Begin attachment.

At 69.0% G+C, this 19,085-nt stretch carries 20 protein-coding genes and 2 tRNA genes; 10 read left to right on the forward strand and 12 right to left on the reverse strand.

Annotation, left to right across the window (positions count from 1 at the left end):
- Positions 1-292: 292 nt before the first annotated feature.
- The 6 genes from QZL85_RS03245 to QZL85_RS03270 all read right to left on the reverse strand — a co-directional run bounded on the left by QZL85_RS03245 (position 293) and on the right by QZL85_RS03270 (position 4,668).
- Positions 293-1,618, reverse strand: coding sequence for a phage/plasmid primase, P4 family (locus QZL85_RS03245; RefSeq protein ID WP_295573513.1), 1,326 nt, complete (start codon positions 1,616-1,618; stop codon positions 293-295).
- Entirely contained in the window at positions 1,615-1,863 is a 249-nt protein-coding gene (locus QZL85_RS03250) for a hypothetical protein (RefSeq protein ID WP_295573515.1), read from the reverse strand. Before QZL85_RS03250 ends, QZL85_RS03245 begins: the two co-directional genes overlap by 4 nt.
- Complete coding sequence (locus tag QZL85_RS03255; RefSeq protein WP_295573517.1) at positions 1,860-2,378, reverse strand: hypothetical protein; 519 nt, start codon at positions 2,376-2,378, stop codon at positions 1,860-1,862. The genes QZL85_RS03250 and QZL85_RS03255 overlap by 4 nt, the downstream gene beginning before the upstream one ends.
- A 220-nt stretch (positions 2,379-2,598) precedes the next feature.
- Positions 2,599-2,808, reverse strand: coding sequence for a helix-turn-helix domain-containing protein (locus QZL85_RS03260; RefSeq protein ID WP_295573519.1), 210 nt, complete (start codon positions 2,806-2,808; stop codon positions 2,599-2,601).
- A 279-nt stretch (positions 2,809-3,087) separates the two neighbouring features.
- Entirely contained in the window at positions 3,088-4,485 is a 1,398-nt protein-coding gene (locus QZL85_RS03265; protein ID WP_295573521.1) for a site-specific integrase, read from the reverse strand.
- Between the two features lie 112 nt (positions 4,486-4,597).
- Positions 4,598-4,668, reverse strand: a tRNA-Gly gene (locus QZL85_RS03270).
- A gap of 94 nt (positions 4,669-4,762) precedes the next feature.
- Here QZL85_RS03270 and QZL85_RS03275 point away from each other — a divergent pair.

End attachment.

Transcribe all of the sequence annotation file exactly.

At 69.0% G+C, this 19,085-nt stretch carries 20 protein-coding genes and 2 tRNA genes; 10 read left to right on the forward strand and 12 right to left on the reverse strand.

Annotation, left to right across the window (positions count from 1 at the left end):
- Positions 1-292: 292 nt before the first annotated feature.
- The 6 genes from QZL85_RS03245 to QZL85_RS03270 all read right to left on the reverse strand — a co-directional run bounded on the left by QZL85_RS03245 (position 293) and on the right by QZL85_RS03270 (position 4,668).
- Positions 293-1,618, reverse strand: coding sequence for a phage/plasmid primase, P4 family (locus QZL85_RS03245; RefSeq protein ID WP_295573513.1), 1,326 nt, complete (start codon positions 1,616-1,618; stop codon positions 293-295).
- Entirely contained in the window at positions 1,615-1,863 is a 249-nt protein-coding gene (locus QZL85_RS03250) for a hypothetical protein (RefSeq protein ID WP_295573515.1), read from the reverse strand. Before QZL85_RS03250 ends, QZL85_RS03245 begins: the two co-directional genes overlap by 4 nt.
- Complete coding sequence (locus tag QZL85_RS03255; RefSeq protein WP_295573517.1) at positions 1,860-2,378, reverse strand: hypothetical protein; 519 nt, start codon at positions 2,376-2,378, stop codon at positions 1,860-1,862. The genes QZL85_RS03250 and QZL85_RS03255 overlap by 4 nt, the downstream gene beginning before the upstream one ends.
- A 220-nt stretch (positions 2,379-2,598) precedes the next feature.
- Positions 2,599-2,808, reverse strand: coding sequence for a helix-turn-helix domain-containing protein (locus QZL85_RS03260; RefSeq protein ID WP_295573519.1), 210 nt, complete (start codon positions 2,806-2,808; stop codon positions 2,599-2,601).
- A 279-nt stretch (positions 2,809-3,087) separates the two neighbouring features.
- Entirely contained in the window at positions 3,088-4,485 is a 1,398-nt protein-coding gene (locus QZL85_RS03265; protein ID WP_295573521.1) for a site-specific integrase, read from the reverse strand.
- Between the two features lie 112 nt (positions 4,486-4,597).
- Positions 4,598-4,668, reverse strand: a tRNA-Gly gene (locus QZL85_RS03270).
- A gap of 94 nt (positions 4,669-4,762) precedes the next feature.
- Here QZL85_RS03270 and QZL85_RS03275 point away from each other — a divergent pair.